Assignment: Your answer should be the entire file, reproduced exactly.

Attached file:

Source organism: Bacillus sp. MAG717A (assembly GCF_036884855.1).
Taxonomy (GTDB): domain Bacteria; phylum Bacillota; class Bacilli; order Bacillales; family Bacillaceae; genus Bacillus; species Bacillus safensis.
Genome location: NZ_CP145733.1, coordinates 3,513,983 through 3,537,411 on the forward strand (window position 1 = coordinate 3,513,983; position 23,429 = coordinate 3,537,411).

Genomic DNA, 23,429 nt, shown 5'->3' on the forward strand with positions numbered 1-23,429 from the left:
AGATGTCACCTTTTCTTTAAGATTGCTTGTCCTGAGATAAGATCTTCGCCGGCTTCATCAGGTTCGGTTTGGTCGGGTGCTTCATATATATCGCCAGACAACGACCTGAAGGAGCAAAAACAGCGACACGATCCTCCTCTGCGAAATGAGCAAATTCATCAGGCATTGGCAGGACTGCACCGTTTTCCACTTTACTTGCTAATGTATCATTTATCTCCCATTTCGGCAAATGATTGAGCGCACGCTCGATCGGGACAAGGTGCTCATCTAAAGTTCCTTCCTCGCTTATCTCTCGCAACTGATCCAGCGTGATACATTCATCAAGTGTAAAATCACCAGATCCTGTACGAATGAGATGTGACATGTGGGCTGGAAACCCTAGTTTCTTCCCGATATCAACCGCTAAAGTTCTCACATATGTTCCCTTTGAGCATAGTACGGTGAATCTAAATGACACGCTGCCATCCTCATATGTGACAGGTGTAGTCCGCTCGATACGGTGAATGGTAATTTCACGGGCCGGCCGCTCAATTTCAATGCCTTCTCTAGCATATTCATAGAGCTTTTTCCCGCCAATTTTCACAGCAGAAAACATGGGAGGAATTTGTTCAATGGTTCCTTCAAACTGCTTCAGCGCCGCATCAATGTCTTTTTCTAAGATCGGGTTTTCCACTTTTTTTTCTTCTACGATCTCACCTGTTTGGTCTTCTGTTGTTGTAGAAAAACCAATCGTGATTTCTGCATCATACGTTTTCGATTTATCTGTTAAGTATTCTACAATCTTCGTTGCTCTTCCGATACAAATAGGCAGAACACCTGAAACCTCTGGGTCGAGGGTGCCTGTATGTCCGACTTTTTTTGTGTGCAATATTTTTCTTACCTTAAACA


Source organism: Bacillus sp. MAG717A (assembly GCF_036884855.1).
Taxonomy (GTDB): domain Bacteria; phylum Bacillota; class Bacilli; order Bacillales; family Bacillaceae; genus Bacillus; species Bacillus safensis.
Genome location: NZ_CP145733.1, coordinates 3,513,983 through 3,537,411 on the forward strand (window position 1 = coordinate 3,513,983; position 23,429 = coordinate 3,537,411).

Genomic DNA, 23,429 nt, shown 5'->3' on the forward strand with positions numbered 1-23,429 from the left:
AGATGTCACCTTTTCTTTAAGATTGCTTGTCCTGAGATAAGATCTTCGCCGGCTTCATCAGGTTCGGTTTGGTCGGGTGCTTCATATATATCGCCAGACAACGACCTGAAGGAGCAAAAACAGCGACACGATCCTCCTCTGCGAAATGAGCAAATTCATCAGGCATTGGCAGGACTGCACCGTTTTCCACTTTACTTGCTAATGTATCATTTATCTCCCATTTCGGCAAATGATTGAGCGCACGCTCGATCGGGACAAGGTGCTCATCTAAAGTTCCTTCCTCGCTTATCTCTCGCAACTGATCCAGCGTGATACATTCATCAAGTGTAAAATCACCAGATCCTGTACGAATGAGATGTGACATGTGGGCTGGAAACCCTAGTTTCTTCCCGATATCAACCGCTAAAGTTCTCACATATGTTCCCTTTGAGCATAGTACGGTGAATCTAAATGACACGCTGCCATCCTCATATGTGACAGGTGTAGTCCGCTCGATACGGTGAATGGTAATTTCACGGGCCGGCCGCTCAATTTCAATGCCTTCTCTAGCATATTCATAGAGCTTTTTCCCGCCAATTTTCACAGCAGAAAACATGGGAGGAATTTGTTCAATGGTTCCTTCAAACTGCTTCAGCGCCGCATCAATGTCTTTTTCTAAGATCGGGTTTTCCACTTTTTTTTCTTCTACGATCTCACCTGTTTGGTCTTCTGTTGTTGTAGAAAAACCAATCGTGATTTCTGCATCATACGTTTTCGATTTATCTGTTAAGTATTCTACAATCTTCGTTGCTCTTCCGATACAAATAGGCAGAACACCTGAAACCTCTGGGTCGAGGGTGCCTGTATGTCCGACTTTTTTTGTGTGCAATATTTTTCTTACCTTAAACA